Olavi Louhivuori is known as the leader of his successful group Oddarrang, plus as the go-to drummer for the likes of Tomasz Stanko, Susanne Abbuehl, Claudio Filippini and Mats Eilertsen. In 2018, he premiered his new major work ‘Net Of Indra’ with Nordic legends Eivind Loenning, Juhani Aaltonen and Palle Danielsson. Louhivuori has also released music as a solo artist on the influential Finnish label Svart Records under the title ‘Immediate Music’. Louhivuori is also a leader of the group Superposition which features some of the most ear-worthy musical talent in the buzzing Finnish scene. Superposition’s debut album will be released on We Jazz Records in March 2020.


1: The moon gets further away from the Earth with the same speed as our nails grow.

2: Paul McCartney was only 28 years old when The Beatles had their break-up.

3: Human consciousness is a mystery. Nobody knows who or what we are.


1. What is the biggest inspiration for your music?
I think the inspiration changes all the time. When composing, a lot of times the inspiration comes from the feelings of that specific moment. I’ve noticed that especially when feeling sad or melancholic, composing becomes a very helpful way of channeling those feelings. I get also lots of inspiration from art: music, paintings, architecture, cinema etc. Silence is also a big influencer. Silence can work as a canvas – a starting point for ideas to emerge from the unconsciousness.

2. How and when did you get into making music?
I was born into a musical family. My mom plays violin and my dad is a professor at the music university. Actually, almost my whole family, especially from my mother’s side, is quite strongly involved in music. I have four siblings who are all musicians, and lots of cousins who all work in the music field. So I think music came to my life from mothers-milk. I played violin a little bit when I was 3 years old. Then I changed to cello when I was about 6. Eventually I got into drums when I was around 10.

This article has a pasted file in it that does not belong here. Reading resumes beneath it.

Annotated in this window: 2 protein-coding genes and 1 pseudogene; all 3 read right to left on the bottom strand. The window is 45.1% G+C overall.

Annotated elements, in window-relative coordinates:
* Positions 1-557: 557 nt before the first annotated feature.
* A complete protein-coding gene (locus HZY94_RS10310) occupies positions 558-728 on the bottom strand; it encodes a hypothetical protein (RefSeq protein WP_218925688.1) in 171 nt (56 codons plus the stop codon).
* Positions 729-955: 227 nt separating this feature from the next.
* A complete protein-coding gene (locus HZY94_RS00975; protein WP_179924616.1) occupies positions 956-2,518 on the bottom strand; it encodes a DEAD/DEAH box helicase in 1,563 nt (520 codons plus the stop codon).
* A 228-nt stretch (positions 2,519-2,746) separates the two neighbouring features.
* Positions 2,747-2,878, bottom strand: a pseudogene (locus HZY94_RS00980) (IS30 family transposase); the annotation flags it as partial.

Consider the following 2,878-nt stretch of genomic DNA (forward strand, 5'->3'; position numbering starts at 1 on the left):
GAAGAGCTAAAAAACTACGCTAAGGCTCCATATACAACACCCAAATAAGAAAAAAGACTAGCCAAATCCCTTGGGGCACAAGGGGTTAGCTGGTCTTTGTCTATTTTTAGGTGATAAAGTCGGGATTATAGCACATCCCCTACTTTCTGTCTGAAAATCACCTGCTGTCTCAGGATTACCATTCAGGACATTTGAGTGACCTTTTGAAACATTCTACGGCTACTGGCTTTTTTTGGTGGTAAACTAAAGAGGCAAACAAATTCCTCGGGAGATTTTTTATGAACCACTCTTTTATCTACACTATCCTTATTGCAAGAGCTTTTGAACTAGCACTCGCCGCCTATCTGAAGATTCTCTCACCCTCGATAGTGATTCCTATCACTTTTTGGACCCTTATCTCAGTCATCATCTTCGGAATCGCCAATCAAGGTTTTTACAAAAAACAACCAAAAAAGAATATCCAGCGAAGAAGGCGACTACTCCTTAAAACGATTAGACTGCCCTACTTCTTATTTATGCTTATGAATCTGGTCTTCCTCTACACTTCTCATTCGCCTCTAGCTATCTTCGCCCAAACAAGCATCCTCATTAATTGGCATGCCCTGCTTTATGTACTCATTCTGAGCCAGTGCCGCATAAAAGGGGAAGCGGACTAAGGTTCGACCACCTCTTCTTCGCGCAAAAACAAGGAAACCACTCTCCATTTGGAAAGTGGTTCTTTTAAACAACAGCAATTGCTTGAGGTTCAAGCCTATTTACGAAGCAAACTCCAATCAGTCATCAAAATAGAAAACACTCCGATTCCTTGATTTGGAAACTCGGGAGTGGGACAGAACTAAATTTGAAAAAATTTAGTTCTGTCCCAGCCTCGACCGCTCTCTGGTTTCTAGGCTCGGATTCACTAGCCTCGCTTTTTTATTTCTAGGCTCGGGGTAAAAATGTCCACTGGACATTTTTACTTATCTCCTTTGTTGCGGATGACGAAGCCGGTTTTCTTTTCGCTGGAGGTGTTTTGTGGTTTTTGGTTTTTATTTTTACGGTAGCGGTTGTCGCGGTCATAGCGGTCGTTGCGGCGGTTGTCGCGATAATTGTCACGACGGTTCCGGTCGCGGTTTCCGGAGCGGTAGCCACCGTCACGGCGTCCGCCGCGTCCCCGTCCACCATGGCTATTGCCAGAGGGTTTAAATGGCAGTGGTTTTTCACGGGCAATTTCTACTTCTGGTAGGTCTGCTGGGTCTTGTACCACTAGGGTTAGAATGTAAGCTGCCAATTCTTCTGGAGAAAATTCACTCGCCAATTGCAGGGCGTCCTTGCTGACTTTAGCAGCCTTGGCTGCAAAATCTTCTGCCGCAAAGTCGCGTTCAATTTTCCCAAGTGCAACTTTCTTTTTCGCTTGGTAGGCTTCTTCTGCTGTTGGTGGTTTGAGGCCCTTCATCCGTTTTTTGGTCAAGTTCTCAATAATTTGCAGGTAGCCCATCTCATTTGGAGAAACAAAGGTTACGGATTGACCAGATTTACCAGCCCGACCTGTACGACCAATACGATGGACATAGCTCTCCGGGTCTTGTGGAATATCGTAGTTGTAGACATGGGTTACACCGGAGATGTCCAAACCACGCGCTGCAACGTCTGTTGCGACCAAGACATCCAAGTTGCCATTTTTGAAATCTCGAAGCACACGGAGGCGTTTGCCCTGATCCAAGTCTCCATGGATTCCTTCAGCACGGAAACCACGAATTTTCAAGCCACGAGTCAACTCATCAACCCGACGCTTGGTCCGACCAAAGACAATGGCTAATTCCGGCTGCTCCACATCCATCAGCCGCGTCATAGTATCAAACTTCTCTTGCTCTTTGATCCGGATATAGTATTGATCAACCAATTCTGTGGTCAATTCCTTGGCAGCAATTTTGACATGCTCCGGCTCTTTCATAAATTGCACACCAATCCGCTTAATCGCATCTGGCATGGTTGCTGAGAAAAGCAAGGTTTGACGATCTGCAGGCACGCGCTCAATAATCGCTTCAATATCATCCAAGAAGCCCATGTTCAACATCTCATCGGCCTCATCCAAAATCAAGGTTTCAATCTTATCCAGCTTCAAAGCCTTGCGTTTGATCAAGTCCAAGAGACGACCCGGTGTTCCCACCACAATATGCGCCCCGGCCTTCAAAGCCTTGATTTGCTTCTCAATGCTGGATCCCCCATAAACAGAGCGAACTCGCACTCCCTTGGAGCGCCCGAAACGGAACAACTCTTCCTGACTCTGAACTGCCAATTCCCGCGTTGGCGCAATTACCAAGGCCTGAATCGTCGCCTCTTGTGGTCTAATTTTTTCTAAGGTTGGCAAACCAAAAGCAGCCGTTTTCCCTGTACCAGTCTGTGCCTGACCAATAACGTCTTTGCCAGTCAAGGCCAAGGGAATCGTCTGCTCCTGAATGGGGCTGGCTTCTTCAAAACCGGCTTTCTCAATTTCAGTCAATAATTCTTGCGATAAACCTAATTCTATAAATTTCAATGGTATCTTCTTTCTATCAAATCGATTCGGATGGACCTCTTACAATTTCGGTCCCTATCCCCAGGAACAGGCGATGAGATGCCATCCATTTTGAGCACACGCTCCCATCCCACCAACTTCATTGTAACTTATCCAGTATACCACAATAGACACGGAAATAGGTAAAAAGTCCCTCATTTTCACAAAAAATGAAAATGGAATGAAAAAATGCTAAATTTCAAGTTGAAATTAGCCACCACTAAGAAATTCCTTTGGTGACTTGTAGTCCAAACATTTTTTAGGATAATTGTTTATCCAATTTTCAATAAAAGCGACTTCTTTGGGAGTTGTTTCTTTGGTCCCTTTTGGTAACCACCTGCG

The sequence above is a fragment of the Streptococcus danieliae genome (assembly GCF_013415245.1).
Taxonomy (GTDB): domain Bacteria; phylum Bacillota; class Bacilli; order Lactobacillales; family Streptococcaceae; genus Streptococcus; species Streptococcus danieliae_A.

3. What are 5 of your favourite albums of all time?
This is a hard one since my favourite albums seem to change and vary quite a lot depending on my current life-situation. But to pick five albums that have definitely influenced me I would say:
John Coltrane – A Love Supreme
Jim O’Rourke – Eureka
Jeff Buckley – Grace
Radiohead – Kid A
Miles Davis – My Funny Valentine + Four & More (Live at the Lincoln Center 1964)

4. What do you associate with Berlin?
Berlin is a very special city for me. I’ve never lived there but I’ve visited the city quite frequently during the last 20 years. It has always been a true melting pot of different cultures, people, ideas etc. The feeling of the “free spirit” in the city is very inspirational and unique. I’ve noticed that the atmosphere has changed quite a lot in the last years. Prices are getting higher, it’s getting cleaner and the “anarchistic” element of the city and its people don’t feel as active and immediate as it felt before. Nevertheless, it is one of my favourite cities in the world, and I always feel a special kind of excitement and inspiration when I get there.

5. What’s your favourite place in your town?
I was born in Jyväskylä, in central Finland, surrounded by lakes and nature. I’ve lived in Helsinki for almost 20 years now, so it has naturally become a second home for me. I love Helsinki a lot. My favourite “place” is definitely the sea. I have a sailing boat and it has become one of the best ways for me to get rid of my daily worries and stress. It really does empty my mind. The sea is very strongly present in the city, so also just cycling along the coast of the city is one of the best ways to spend a day.